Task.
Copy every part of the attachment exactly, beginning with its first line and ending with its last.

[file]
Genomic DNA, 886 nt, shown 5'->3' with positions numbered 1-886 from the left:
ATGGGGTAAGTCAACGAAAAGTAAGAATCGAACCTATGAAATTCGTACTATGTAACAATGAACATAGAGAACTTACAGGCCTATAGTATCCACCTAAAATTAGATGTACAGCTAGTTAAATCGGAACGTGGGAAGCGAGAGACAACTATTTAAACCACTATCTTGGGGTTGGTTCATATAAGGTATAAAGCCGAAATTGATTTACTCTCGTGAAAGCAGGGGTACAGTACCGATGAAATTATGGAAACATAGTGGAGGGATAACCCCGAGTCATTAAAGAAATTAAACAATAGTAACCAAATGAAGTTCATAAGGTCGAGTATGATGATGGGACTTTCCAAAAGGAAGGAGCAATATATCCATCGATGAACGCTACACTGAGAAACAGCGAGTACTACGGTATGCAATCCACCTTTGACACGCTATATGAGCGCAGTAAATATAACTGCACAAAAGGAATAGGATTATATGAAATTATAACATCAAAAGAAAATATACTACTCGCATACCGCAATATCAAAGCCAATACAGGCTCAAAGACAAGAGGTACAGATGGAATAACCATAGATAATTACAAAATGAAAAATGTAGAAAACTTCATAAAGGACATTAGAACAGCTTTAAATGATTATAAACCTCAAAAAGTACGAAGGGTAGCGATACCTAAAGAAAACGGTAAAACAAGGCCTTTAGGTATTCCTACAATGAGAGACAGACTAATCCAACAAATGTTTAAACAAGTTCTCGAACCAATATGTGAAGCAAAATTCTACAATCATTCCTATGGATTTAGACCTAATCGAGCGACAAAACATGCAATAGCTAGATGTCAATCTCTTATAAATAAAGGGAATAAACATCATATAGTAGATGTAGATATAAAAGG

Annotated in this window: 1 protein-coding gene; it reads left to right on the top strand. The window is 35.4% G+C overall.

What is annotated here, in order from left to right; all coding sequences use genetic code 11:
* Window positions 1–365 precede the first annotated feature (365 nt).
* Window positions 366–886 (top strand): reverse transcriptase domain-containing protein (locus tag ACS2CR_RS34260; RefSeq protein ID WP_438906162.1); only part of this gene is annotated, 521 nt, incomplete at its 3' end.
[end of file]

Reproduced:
Genomic DNA, 886 nt, shown 5'->3' with positions numbered 1-886 from the left:
ATGGGGTAAGTCAACGAAAAGTAAGAATCGAACCTATGAAATTCGTACTATGTAACAATGAACATAGAGAACTTACAGGCCTATAGTATCCACCTAAAATTAGATGTACAGCTAGTTAAATCGGAACGTGGGAAGCGAGAGACAACTATTTAAACCACTATCTTGGGGTTGGTTCATATAAGGTATAAAGCCGAAATTGATTTACTCTCGTGAAAGCAGGGGTACAGTACCGATGAAATTATGGAAACATAGTGGAGGGATAACCCCGAGTCATTAAAGAAATTAAACAATAGTAACCAAATGAAGTTCATAAGGTCGAGTATGATGATGGGACTTTCCAAAAGGAAGGAGCAATATATCCATCGATGAACGCTACACTGAGAAACAGCGAGTACTACGGTATGCAATCCACCTTTGACACGCTATATGAGCGCAGTAAATATAACTGCACAAAAGGAATAGGATTATATGAAATTATAACATCAAAAGAAAATATACTACTCGCATACCGCAATATCAAAGCCAATACAGGCTCAAAGACAAGAGGTACAGATGGAATAACCATAGATAATTACAAAATGAAAAATGTAGAAAACTTCATAAAGGACATTAGAACAGCTTTAAATGATTATAAACCTCAAAAAGTACGAAGGGTAGCGATACCTAAAGAAAACGGTAAAACAAGGCCTTTAGGTATTCCTACAATGAGAGACAGACTAATCCAACAAATGTTTAAACAAGTTCTCGAACCAATATGTGAAGCAAAATTCTACAATCATTCCTATGGATTTAGACCTAATCGAGCGACAAAACATGCAATAGCTAGATGTCAATCTCTTATAAATAAAGGGAATAAACATCATATAGTAGATGTAGATATAAAAGG

Annotated in this window: 1 protein-coding gene; it reads left to right on the top strand. The window is 35.4% G+C overall.

What is annotated here, in order from left to right; all coding sequences use genetic code 11:
* Window positions 1–365 precede the first annotated feature (365 nt).
* Window positions 366–886 (top strand): reverse transcriptase domain-containing protein (locus tag ACS2CR_RS34260; RefSeq protein ID WP_438906162.1); only part of this gene is annotated, 521 nt, incomplete at its 3' end.